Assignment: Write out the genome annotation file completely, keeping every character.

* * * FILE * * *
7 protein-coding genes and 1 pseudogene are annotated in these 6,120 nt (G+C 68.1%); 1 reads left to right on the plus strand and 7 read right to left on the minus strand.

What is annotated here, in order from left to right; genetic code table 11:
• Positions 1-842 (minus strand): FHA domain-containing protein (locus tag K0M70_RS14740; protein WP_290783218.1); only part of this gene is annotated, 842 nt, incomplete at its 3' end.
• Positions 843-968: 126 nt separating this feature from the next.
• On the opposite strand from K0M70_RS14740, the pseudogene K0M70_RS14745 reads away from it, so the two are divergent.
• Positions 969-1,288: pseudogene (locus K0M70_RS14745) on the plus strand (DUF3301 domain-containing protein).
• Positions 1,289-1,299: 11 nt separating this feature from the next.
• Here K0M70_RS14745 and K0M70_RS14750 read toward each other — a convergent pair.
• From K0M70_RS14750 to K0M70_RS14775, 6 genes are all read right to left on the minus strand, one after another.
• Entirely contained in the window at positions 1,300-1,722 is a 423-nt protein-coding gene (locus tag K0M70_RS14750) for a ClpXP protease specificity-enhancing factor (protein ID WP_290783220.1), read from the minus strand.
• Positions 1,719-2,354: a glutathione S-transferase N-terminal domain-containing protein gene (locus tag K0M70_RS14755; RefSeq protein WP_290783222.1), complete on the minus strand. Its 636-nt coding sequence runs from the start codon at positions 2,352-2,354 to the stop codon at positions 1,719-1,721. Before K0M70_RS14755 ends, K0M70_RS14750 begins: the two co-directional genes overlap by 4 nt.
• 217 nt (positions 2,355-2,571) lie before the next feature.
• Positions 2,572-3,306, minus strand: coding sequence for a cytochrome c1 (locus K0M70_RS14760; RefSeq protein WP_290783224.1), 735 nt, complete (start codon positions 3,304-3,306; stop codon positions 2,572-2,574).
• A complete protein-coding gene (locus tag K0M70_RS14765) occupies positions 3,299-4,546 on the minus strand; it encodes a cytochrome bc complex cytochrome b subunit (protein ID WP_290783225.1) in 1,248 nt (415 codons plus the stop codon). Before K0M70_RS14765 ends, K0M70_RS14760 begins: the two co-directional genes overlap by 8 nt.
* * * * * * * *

7 protein-coding genes and 1 pseudogene are annotated in these 6,120 nt (G+C 68.1%); 1 reads left to right on the plus strand and 7 read right to left on the minus strand.

What is annotated here, in order from left to right; genetic code table 11:
• Positions 1-842 (minus strand): FHA domain-containing protein (locus tag K0M70_RS14740; protein WP_290783218.1); only part of this gene is annotated, 842 nt, incomplete at its 3' end.
• Positions 843-968: 126 nt separating this feature from the next.
• On the opposite strand from K0M70_RS14740, the pseudogene K0M70_RS14745 reads away from it, so the two are divergent.
• Positions 969-1,288: pseudogene (locus K0M70_RS14745) on the plus strand (DUF3301 domain-containing protein).
• Positions 1,289-1,299: 11 nt separating this feature from the next.
• Here K0M70_RS14745 and K0M70_RS14750 read toward each other — a convergent pair.
• From K0M70_RS14750 to K0M70_RS14775, 6 genes are all read right to left on the minus strand, one after another.
• Entirely contained in the window at positions 1,300-1,722 is a 423-nt protein-coding gene (locus tag K0M70_RS14750) for a ClpXP protease specificity-enhancing factor (protein ID WP_290783220.1), read from the minus strand.
• Positions 1,719-2,354: a glutathione S-transferase N-terminal domain-containing protein gene (locus tag K0M70_RS14755; RefSeq protein WP_290783222.1), complete on the minus strand. Its 636-nt coding sequence runs from the start codon at positions 2,352-2,354 to the stop codon at positions 1,719-1,721. Before K0M70_RS14755 ends, K0M70_RS14750 begins: the two co-directional genes overlap by 4 nt.
• 217 nt (positions 2,355-2,571) lie before the next feature.
• Positions 2,572-3,306, minus strand: coding sequence for a cytochrome c1 (locus K0M70_RS14760; RefSeq protein WP_290783224.1), 735 nt, complete (start codon positions 3,304-3,306; stop codon positions 2,572-2,574).
• A complete protein-coding gene (locus tag K0M70_RS14765) occupies positions 3,299-4,546 on the minus strand; it encodes a cytochrome bc complex cytochrome b subunit (protein ID WP_290783225.1) in 1,248 nt (415 codons plus the stop codon). Before K0M70_RS14765 ends, K0M70_RS14760 begins: the two co-directional genes overlap by 8 nt.